*Note: This lesson was written using Python 2.xx. If you are using Python 3.xxx any changes to the code will be annotated under headings: Python 3.xxx
Open up a new Jupyter Notebook. Remember, when working with Jupyter Notebooks, you need to hit Shift+Enter to execute your code.
Python Arithmetic Operators are pretty standard. Take note of the division problem in line . 10/7 is not 1, but by default Python only shows integer answers
You can work around it by defining the first number as a float()
Python 3 handles division differently. To get integer numbers only in division, use //.
- + : Addition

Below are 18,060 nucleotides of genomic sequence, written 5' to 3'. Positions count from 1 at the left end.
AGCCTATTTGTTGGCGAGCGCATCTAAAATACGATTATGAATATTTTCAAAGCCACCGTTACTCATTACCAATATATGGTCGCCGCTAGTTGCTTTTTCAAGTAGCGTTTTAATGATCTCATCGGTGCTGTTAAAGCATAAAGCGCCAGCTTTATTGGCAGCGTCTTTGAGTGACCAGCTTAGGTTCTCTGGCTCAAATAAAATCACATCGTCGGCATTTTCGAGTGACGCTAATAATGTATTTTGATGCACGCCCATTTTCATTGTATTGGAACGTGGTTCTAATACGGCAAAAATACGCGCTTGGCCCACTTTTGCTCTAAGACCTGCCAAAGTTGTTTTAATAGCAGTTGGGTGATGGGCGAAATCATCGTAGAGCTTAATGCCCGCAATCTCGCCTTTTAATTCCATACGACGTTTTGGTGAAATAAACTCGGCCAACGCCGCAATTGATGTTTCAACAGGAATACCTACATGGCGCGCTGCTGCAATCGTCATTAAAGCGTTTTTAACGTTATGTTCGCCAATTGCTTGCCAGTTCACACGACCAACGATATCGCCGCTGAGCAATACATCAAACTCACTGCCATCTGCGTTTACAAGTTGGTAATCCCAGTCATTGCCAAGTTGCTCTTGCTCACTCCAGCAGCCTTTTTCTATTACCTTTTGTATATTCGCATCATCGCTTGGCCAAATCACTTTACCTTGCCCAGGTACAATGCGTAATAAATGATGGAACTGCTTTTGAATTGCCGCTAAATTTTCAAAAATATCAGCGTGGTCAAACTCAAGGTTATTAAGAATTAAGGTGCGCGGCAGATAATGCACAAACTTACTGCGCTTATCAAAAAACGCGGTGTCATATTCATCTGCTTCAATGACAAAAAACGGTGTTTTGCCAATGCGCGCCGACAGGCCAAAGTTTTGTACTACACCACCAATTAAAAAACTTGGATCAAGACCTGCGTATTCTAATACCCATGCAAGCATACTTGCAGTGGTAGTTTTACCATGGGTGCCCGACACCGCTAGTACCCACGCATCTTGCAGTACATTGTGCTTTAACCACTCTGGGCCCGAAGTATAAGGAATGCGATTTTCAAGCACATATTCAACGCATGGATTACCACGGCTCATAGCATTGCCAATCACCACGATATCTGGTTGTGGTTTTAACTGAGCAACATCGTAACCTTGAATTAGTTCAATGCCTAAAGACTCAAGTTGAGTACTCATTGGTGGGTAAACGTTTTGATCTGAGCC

- – : Subtraction
- * : Multiplication
- / : Division
- % : Modulus (returns the remainder of a division problem: 5%2=1)
- ** : Exponent (4**2 = 16)
Variables in Python are pretty straight forward. Unlike other programming languages, you do not need to define the variables first. Python dynamically assigns the data type.
Three main rules:
- Variables must start with a letter or _
- Variables are case sensitive
- Avoid using command keywords (print, def, for)
notice lowercase ‘a‘ returns an error
Remember, Jupyter notebooks only return the last command. If you want both variables, use the print command
In Python 3, print statements require ().
print (A) print (B)
You can perform arithmetic functions on variables
And of course, variables can hold strings as well as numbers
print (E) print (F)